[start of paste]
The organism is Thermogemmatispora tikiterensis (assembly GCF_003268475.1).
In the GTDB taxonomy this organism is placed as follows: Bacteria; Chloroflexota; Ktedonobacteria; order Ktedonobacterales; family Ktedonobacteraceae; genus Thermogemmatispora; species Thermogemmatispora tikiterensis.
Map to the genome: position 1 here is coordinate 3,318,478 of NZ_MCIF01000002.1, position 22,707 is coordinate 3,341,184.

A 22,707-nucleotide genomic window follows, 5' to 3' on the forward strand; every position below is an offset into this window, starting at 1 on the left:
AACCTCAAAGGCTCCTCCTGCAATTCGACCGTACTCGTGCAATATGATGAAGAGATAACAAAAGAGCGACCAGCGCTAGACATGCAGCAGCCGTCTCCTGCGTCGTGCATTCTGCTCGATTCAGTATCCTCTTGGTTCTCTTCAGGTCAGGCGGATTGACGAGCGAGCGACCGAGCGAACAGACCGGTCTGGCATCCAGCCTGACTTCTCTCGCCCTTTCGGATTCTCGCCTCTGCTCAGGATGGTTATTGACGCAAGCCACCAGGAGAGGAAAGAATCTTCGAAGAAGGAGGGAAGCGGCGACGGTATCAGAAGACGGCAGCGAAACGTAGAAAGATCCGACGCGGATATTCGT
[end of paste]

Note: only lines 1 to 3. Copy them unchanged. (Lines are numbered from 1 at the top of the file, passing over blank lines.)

The organism is Thermogemmatispora tikiterensis (assembly GCF_003268475.1).
In the GTDB taxonomy this organism is placed as follows: Bacteria; Chloroflexota; Ktedonobacteria; order Ktedonobacterales; family Ktedonobacteraceae; genus Thermogemmatispora; species Thermogemmatispora tikiterensis.
Map to the genome: position 1 here is coordinate 3,318,478 of NZ_MCIF01000002.1, position 22,707 is coordinate 3,341,184.